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Friday, January 17, 2003

All Time Negro Leagues All-Stars

I’ll list the top players as listed from two solid sources, the The Complete Book of Baseball’s Negro Leagues; and the New Historical Baseball Abstract.

I’ll also give career dates, courtesy of The Biographical Encyclopedia of the Negro Baseball Leagues so we can begin to get a grasp on eligibility, etc..

The links are there because they are excellent books to buy if you have a few extra dollars.

You’ll have to scroll back up after you click the link.

A lot to munch on here guys.

What we need are ‘experts’ to chime in where Holway and James may have gone astray, give players they missed, etc.. If you know of a Negro League expert, drop him an email and ask him to comment. Eric Enders, who knows a lot about the Negro Leagues says that he thinks the James rankings are ‘generally pretty good’. Eric, if I’m misquoting you, please let us know.

Without any further adieu . . .

The Complete Book of Baseball’s Negro Leagues

(He also slotted them based on where they’d be on The All-Century Team, I’ll note those below each position.

1. Josh Gibson (1929-46)
2. Biz Mackey (1920-47, 1950)
3. Frank Duncan (1920-48)

He listed Gibson and Mackey as the two greatest catchers of all time, ahead of Johnny Bench and Yogi Berra.

First Base
1. Mule Suttles (1918-44)
2. Buck Leonard (1933-50)
3. Ben Taylor (1910-40)

Suttles was listed between Gehrig and McGwire, Jimmie Foxx was 4th.

Second Base
1. Sammy T. Hughes (1931-46)
2. Home Run Johnson (1895-1916)
3. Bingo DeMoss (1910-30)

None were listed as being better than Hornsby, Morgan, Collins and Lajoie.

1. Willie Wells (1924-49)
2. John Henry Lloyd (1906-32)
3. Monte Irvin (1937-48)

Lloyd and Wells were listed 3rd and 4th behind Ripken and Wagner.

Third Base
1. Jud Wilson (1922-45)
2. Ray Dandridge (1933-49)
3. Oliver Marcelle (1918-34)

Dandridge was second to Mike Schmidt, Brooks Robinson was third, so I think Wilson ahead of Dandridge was a typo.

1. Oscar Charleston (1915-41)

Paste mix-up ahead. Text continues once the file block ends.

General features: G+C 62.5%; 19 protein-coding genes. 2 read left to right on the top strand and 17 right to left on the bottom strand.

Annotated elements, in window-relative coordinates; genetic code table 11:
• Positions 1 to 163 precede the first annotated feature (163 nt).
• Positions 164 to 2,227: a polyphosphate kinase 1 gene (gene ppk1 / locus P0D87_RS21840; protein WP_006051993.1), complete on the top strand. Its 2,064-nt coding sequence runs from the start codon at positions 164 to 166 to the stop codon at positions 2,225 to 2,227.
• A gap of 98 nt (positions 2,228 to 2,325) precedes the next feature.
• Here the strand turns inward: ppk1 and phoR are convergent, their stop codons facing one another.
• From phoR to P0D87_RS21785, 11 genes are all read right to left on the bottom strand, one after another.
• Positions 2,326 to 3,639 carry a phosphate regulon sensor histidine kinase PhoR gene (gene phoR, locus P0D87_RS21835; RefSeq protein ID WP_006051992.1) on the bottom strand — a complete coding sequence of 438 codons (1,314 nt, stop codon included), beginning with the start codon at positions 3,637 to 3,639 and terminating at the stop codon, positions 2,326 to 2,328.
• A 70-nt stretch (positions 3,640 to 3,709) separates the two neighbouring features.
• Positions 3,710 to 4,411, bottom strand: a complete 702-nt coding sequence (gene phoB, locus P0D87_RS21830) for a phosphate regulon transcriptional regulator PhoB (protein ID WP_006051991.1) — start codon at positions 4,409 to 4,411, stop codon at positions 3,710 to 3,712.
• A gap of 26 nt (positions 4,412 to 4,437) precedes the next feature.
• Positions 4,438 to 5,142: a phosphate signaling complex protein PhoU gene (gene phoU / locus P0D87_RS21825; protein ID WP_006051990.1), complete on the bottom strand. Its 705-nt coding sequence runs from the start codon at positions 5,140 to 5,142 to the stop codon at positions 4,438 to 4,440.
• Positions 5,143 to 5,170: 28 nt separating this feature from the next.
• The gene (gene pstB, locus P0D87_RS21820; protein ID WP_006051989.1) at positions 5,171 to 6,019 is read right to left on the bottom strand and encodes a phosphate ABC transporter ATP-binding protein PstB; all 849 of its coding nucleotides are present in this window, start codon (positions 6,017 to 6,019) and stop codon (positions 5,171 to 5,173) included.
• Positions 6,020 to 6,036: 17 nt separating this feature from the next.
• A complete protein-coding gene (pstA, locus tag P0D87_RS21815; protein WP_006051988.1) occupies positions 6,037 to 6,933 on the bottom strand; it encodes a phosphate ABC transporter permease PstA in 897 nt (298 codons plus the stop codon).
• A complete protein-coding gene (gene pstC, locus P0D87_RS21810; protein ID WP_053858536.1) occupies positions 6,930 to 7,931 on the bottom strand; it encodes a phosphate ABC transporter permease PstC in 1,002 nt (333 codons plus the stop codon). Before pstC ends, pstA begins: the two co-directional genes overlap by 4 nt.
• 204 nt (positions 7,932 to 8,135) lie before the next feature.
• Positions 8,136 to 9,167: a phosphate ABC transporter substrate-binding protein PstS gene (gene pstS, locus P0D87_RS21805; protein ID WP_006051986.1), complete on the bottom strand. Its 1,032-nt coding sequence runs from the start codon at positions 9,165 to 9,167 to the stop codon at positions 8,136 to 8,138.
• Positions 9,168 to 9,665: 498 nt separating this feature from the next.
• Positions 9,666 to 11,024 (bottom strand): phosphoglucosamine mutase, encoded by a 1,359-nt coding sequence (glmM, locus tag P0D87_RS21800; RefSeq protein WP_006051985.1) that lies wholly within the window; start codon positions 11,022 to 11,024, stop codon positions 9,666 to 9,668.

2. Turkey Stearns (1923-42)
3. Cristobal Torriente (1913-28)
4. Cool Papa Bell (1922-46)
5. Pete Hill (1899-26)
6. Wild Bill Wright (1932-45)
7. Williard Brown (1935-50)

Charleston was slotted 5th, after Ruth, Cobb, Williams and Aaron; Stearnes was 6th.

1. John Beckwith (1916-38)

He was at the top of the revised All-Century DH list, ahead of Frank Robinson, Ernie Banks and Harmon Killebrew.

RH Pitcher

1. Satchel Paige (1926-50)
2. Smokey Joe Williams (1905-32)
3. Bullet Joe Rogan (1917-38)
4. Ray Brown (1930-48)
5. Bill Byrd (1932-50)

It’s hard to tell if he’s going left to right or up-down on his list (buy the book and you’ll know what I mean), so I’ll just say that he has Paige, Rogan and Brown among the top 12 RHP of all-time.

LH Pitcher

1. Big Bill Foster (1923-38)
2. Andy Cooper
3. Nip Winters

He has Foster 2nd to Spahn and Cooper 4th among LHP (Grove is 3rd).

The New Historical Baseball Abstract

Here I’ll note if players ranked in James all-time top 100.

1. Josh Gibson (1929-46) #9
2. Louis Santop (1909-26)
3. Biz Mackey (1920-47, 1950)
4. Double Duty Radcliffe (1928-50)
5. Bruce Petway (1906-25)

James says he has little doubt that Gibson is the greatest catcher of all time. He also says catcher was probably the strongest position, and the Negro Leaguers were probably better than their white counterparts, top to bottom.

First Base
1. Buck Leonard (1933-50) #65
2. Luke Easter (1946-48)
3. Ben Taylor (1910-40)
4. Buck O’Neil (1937-55)
5. Tank Carr (1917-34)

Easter needs an explanation. He says, “I know he didn’t “do” all that much either in the Negro Leagues or the white majors - but if you could clone him and bring him back, you’d have the greatest power hitter in baseball today, if not ever”. He goes on to say how Easter crushed the ball everywhere he ever went, even at age of 45 in AAA. Not a HoMer, but a hell of a player nonetheless.

Second Base
1. Bingo DeMoss (1910-30)
2. Newt Allen (1922-44)
3. George Scales (1921-48)
4. Sammy T. Hughes (1931-46)
5. Bill Monroe (1896-1914)

1. John Henry Lloyd (1906-32) #27
2. Willie Wells (1924-49) #86
3. Dick Lundy (1916-39)
4. Dobie Moore (1920-26)
5. Bill Riggins (1920-36)

Third Base
1. Ray Dandridge (1933-49)
2. Judy Johnson (1918-37)
3. Oliver Marcelle (1918-34)
4. Jud Wilson (1922-45)
5. Dave Malarcher (1916-34)

Left Field
1. Turkey Stearns (1923-42) #25
2. Mule Suttles (1918-44) #43
3. Monte Irvin (1937-48)
4. Pete Hill (1899-1926)
5. Gene Benson (1933-49)